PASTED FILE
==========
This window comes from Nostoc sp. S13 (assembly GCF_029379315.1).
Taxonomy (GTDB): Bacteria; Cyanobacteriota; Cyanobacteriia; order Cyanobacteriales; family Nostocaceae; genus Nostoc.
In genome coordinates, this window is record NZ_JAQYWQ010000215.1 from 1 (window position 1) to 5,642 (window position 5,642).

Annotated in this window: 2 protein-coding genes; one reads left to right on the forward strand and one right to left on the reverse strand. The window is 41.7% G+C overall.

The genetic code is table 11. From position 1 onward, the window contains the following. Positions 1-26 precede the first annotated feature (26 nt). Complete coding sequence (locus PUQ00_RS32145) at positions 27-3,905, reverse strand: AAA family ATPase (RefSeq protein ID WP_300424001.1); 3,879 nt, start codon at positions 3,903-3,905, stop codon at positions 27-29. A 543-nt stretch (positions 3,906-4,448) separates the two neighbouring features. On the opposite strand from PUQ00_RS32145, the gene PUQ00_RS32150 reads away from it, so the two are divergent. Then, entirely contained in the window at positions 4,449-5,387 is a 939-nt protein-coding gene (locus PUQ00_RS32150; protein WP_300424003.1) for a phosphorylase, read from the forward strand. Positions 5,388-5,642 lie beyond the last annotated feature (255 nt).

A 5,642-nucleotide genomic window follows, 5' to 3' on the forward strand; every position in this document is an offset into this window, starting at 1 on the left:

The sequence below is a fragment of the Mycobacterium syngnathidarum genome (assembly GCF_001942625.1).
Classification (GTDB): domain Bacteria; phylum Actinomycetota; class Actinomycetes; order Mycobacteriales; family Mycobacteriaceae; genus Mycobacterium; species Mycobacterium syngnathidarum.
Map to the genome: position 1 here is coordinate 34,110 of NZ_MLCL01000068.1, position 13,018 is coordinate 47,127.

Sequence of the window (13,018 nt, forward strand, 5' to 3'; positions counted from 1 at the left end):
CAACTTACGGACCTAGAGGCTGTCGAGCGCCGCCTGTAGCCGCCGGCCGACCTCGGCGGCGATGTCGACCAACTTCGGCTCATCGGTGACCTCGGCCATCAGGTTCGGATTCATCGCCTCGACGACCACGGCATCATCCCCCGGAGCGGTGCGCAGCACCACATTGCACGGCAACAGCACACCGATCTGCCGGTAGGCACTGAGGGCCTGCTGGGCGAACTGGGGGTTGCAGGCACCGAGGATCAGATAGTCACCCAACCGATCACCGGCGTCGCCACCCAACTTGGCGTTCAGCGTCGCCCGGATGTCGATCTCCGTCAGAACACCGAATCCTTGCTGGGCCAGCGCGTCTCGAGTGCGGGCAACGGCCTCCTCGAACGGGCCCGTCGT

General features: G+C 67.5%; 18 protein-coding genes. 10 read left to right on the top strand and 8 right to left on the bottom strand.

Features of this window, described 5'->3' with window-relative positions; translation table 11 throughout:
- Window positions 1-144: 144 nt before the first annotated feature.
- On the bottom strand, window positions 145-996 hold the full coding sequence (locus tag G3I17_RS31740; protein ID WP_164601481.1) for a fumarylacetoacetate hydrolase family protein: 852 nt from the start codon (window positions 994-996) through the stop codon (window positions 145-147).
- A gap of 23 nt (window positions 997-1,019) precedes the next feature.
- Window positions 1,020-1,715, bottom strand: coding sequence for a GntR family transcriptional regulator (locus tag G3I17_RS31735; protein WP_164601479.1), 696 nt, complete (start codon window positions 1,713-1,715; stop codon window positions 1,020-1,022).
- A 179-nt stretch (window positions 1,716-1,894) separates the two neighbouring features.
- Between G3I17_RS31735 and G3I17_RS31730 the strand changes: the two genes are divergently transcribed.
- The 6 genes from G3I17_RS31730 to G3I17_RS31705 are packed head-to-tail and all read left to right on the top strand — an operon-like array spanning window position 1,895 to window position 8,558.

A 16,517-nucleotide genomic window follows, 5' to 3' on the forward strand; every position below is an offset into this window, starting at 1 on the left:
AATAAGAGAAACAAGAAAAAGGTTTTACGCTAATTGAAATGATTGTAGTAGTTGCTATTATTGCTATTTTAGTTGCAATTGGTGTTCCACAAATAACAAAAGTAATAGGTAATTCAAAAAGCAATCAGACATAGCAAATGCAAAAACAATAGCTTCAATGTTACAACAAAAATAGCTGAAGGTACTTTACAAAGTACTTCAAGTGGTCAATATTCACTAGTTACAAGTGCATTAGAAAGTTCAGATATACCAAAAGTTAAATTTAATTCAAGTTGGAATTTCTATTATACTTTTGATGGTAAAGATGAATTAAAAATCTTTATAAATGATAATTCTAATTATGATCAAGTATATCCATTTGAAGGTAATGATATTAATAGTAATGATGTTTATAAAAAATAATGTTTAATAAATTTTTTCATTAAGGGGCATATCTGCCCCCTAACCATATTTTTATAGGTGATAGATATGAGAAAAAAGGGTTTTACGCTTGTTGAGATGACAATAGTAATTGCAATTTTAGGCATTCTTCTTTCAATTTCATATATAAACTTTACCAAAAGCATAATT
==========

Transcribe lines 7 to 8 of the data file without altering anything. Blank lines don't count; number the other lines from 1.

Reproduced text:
The sequence below is a fragment of the Mycobacterium syngnathidarum genome (assembly GCF_001942625.1).
Classification (GTDB): domain Bacteria; phylum Actinomycetota; class Actinomycetes; order Mycobacteriales; family Mycobacteriaceae; genus Mycobacterium; species Mycobacterium syngnathidarum.